Here is evidence that undoubtedly would have been laughed out of most courtrooms in a time or place that wasn’t blinded by belief in mere evil presences. Why was there not a drop of blood or sign of struggle found at the ditch where the bodies were discovered? Why is a serrated knife found at the bottom of a nearby lake submitted as evidence if its edges of the blade are not synonymous with the wounds on the victims? Why was only part of the conversation with Jessie Misskelley taped leading into his confession; what was said prior to that? And if a strange man with blood on his arms showed up at a restaurant near the murder site the same evening that the boys disappeared, why did the police department not link the two? Furthermore, why were the blood samples lost before they were submitted for testing? The irony is that none of these questions seem to matter much to either jury, who convict the three suspects in a climax that leaves audiences bewildered. With no apparent link establishing them to the crimes, the concept of being guilty “beyond a reasonable doubt” seems to emerge from a place of empty sentiment.
Ultimately, however, the movie is about so much more than whether the accused were victims of injustice; it also is about the tragedy of innocent lives snuffed out in cruel ways, about how the masses can huddle together in a blanket of faith while the media feasts on the bloodshed, and about how the need for justice can circumvent the accuracy of a legal system harassed to find the person responsible. For those in some way linked to the fallout of these murders, the emotional toll was significantly greater than what either you or I will probably experience in a lifetime; but for the camera, functioning members of society are reduced to primordial instincts, and lines dividing faith from integrity are broken when the need for vengeance means sacrificing everything (including possible logic) to arrive there. By the end, few are convinced that those three kids are to blame for what they have been accused of, and even fewer are satisfied with the bizarre implication of all gruesome crime looming in the shadow of Satan. What a sad commentary on humanity and the flawed justice system it relies on.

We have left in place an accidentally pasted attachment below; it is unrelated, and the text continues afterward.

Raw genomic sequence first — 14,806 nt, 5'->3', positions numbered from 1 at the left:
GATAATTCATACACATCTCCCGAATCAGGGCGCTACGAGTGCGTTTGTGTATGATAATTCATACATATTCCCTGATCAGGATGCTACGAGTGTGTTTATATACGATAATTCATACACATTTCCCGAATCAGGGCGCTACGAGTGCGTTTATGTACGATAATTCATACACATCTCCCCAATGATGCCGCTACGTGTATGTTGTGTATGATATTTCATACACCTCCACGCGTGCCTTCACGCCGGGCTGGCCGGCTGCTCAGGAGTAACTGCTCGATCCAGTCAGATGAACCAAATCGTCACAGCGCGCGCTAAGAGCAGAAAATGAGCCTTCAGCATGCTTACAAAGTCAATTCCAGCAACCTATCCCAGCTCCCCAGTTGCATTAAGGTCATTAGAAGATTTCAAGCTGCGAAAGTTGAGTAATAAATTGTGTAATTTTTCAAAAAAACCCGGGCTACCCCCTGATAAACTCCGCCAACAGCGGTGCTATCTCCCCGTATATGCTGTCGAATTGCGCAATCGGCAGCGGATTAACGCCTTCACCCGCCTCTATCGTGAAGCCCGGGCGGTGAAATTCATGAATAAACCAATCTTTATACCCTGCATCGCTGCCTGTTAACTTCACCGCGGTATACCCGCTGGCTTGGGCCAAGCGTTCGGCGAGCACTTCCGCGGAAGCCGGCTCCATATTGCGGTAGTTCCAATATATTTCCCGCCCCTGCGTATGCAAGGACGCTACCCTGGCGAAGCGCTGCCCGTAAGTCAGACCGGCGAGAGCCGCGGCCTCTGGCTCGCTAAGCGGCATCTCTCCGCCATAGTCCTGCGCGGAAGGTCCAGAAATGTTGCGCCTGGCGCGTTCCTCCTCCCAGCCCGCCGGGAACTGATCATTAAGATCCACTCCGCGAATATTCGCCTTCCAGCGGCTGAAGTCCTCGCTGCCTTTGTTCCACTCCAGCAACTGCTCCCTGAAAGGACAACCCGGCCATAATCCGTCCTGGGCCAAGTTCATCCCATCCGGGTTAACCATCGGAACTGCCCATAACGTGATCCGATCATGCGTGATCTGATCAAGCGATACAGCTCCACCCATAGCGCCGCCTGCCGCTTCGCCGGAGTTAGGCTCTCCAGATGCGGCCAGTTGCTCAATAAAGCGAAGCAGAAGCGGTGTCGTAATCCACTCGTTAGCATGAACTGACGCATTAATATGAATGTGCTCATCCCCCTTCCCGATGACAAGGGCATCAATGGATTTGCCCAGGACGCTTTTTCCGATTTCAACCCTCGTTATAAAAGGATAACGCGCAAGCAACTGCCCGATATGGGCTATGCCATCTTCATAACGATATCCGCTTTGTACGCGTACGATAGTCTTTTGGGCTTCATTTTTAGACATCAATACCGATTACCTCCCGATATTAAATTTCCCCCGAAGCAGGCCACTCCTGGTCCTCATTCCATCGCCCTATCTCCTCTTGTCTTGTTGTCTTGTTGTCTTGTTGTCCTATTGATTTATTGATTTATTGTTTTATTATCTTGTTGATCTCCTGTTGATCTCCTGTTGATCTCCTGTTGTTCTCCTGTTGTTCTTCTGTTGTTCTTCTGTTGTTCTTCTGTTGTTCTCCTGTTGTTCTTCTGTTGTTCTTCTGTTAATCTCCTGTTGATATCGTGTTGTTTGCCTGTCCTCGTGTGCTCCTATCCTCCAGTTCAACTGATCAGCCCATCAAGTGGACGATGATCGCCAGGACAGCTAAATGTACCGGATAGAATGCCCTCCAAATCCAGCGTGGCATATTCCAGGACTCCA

Author’s Note: it is a personal belief that most documentaries come from a place of information that cannot be graded, so “Paradise Lost” is not being awarded a star rating; they are simply irrelevant here.
Written by DAVID KEYES
Documentary (US); 1996; Not Rated; Running Time: 150 Minutes
Damien Wayne Echols
Charles Jason Baldwin
John Mark Byers
Jessie Miskelley, Sr.
Produced by Joe Berlinger, Loren Eiferman , Jonathan Moss, Sheila Nevins and Bruce Sinofsky; Directed by Joe Berlinger and Bruce Sinofsky